Robert said...

I'd like to make a comment with regards to the Imam and Islam in general. You cannot trust what a Muslim tells you is the truth if the person believes in the fundamental teachings of Islam. Go research Taqiyya and you will see for yourself that Islam teaches that it is OK to lie if it furthers the purposes of Islam (i.e. bringing Sharia law to all of the world, destroying infidels, etc.). I am not saying all Muslims follow all of the teachings of the Qu'ran...I'm just saying those who do will have no problem telling lies to spread fact, it is encouraged.

Sorry, not trying to derail, but just think that we need to address certain problems as they arise. I only found out about this last month and think it is important for people to know what we're dealing with.

That said, we need to be evangelizing to Muslims (and all lost people for that matter) and presenting the truth to them. In fact, we can even use their own beliefs to evangelize to them because they hold that Old Testament Scripture is sacred. I once again will promote the reading of "The Gospel for Muslims" by Thabiti Anyabwile, who just happens to be a converted Muslim. This is a mucch better example to follow than some heretic burning false teachings from another religion.

MSC said...

You can bet your bottom dollar that the media picked this up for the reasons Hayden mentioned. To what degree of responsibility will they take if blood is spilled?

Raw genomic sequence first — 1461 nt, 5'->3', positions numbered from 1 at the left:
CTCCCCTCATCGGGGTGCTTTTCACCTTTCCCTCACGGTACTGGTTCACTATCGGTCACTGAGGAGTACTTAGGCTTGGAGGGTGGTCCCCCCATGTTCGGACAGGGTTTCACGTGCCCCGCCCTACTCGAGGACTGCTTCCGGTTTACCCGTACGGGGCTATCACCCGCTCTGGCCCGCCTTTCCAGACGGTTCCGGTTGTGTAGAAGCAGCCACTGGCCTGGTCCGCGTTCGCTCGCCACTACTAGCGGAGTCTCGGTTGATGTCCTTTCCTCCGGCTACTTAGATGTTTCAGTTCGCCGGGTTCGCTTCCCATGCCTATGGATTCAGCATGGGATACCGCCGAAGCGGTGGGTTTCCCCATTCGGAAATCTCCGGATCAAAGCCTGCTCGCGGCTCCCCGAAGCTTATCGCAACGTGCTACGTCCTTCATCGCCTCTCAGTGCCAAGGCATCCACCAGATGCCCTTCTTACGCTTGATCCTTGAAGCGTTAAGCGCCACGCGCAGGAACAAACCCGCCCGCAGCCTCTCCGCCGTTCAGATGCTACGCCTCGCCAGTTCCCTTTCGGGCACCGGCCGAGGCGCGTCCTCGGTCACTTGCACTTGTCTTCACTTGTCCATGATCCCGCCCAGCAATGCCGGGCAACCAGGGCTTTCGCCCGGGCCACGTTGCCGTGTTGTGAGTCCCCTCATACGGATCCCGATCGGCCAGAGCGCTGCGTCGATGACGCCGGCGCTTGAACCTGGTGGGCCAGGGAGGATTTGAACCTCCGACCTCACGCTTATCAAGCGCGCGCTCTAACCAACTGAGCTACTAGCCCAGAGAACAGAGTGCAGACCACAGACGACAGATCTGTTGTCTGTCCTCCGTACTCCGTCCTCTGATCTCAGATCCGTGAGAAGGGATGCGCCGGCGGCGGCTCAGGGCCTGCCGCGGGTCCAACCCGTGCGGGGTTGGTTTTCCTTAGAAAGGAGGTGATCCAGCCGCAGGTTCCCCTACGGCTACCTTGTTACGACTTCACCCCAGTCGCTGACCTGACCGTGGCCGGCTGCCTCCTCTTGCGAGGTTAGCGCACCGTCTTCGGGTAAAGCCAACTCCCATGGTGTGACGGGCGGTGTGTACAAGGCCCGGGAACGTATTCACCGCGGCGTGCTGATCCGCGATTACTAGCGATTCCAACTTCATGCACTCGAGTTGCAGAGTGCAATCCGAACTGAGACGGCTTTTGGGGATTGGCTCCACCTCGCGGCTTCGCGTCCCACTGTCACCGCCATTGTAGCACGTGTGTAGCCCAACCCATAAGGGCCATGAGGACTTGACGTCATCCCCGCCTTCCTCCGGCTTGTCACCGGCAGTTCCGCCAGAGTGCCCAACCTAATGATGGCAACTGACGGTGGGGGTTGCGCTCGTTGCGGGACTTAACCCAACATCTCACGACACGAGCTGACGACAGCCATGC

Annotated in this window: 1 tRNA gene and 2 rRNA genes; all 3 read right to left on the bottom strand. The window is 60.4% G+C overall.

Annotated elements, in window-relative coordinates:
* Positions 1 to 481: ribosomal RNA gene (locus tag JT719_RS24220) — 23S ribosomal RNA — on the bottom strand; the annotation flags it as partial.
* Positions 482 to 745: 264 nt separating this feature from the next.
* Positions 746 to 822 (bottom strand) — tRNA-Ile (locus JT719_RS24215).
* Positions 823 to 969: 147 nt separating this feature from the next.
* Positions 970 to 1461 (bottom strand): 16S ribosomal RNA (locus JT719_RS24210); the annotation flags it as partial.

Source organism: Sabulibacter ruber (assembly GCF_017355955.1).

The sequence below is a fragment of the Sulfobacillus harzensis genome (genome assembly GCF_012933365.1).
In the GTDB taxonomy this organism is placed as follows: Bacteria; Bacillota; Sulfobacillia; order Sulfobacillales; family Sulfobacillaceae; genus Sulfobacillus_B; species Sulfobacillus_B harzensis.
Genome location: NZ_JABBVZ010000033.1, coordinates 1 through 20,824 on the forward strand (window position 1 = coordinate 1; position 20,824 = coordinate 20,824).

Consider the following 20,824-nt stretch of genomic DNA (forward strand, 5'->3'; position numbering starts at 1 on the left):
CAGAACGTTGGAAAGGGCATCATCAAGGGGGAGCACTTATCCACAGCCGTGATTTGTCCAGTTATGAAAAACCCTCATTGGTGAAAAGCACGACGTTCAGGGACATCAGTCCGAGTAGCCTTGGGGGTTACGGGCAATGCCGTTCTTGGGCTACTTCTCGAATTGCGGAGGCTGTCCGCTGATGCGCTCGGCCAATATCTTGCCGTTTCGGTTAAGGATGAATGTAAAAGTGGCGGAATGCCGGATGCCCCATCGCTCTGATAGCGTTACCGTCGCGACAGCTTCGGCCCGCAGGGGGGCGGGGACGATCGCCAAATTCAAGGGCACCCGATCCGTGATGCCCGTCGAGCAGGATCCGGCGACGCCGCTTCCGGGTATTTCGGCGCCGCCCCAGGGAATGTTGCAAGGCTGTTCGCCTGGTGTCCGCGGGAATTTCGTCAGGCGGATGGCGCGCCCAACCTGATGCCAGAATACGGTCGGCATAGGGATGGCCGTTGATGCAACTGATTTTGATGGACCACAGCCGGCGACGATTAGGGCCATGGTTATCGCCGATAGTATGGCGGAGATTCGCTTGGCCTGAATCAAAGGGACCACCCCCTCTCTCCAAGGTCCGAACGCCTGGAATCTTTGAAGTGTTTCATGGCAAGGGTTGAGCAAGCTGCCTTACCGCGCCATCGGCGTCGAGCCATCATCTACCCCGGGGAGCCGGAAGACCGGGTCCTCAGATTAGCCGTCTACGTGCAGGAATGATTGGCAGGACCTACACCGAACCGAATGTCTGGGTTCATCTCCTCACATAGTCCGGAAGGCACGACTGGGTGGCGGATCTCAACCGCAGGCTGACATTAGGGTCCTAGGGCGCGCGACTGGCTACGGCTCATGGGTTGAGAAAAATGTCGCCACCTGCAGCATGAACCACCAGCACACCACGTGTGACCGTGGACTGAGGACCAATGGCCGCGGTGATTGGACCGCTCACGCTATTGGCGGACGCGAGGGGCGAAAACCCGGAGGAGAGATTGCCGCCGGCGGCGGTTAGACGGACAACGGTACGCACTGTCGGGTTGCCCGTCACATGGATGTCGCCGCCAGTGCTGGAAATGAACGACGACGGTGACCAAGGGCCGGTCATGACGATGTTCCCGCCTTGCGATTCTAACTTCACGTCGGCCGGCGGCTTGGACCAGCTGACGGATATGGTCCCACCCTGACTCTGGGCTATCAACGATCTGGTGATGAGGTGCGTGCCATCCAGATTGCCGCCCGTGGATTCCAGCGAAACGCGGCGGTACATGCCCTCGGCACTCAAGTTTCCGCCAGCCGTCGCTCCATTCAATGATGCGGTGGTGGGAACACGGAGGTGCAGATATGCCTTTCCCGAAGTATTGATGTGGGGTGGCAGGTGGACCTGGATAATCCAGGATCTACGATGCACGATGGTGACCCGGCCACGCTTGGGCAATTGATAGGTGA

Nadwrażliwiec said...

I agree with You in this case :) In some Muslims coutries You can go to prison if You have the Bible. I read very much about persecuted Christians in Iran, Somalia or Egypt.
I often hear that Islam and Christianity have this same God - it is one of the biggest lie I have heard.

Paula Bolyard said...

Read this on someone's Facebook today: Human nature says to get even by burning their Koran for burning our Bible. But we are called to a higher purpose. Show them love and grace, not hate and retribution. Be the follower of Christ we were asked to be. We are to be a Peculiar people. That means we are to be uncharacteristic of the unsaved.

Joe W. said...

I wholeheartedly agree that “Burn a Koran Day” is an idiotic distraction and unnecessarily provocative. Christians should not be associated with this kind of behavior. HST, I also find it unsettling that the Western world, in unison, has so quickly and passionately denounced the action as if it were an unspeakable crime against humanity.

It calls to mind the recent controversies over the Danish cartoon and South Park episode depicting Muhammad. Film makers are also afraid of upsetting the delicate Muslim temperament by depicting the destruction of Islamic landmarks on film. Franklin Graham (who is not a wing-nut) was denounced for his comments about Islam and was dis-invited as a speaker at the Pentagons National Day of Prayer. More could be said, including how accommodating the public school system has become to Islam.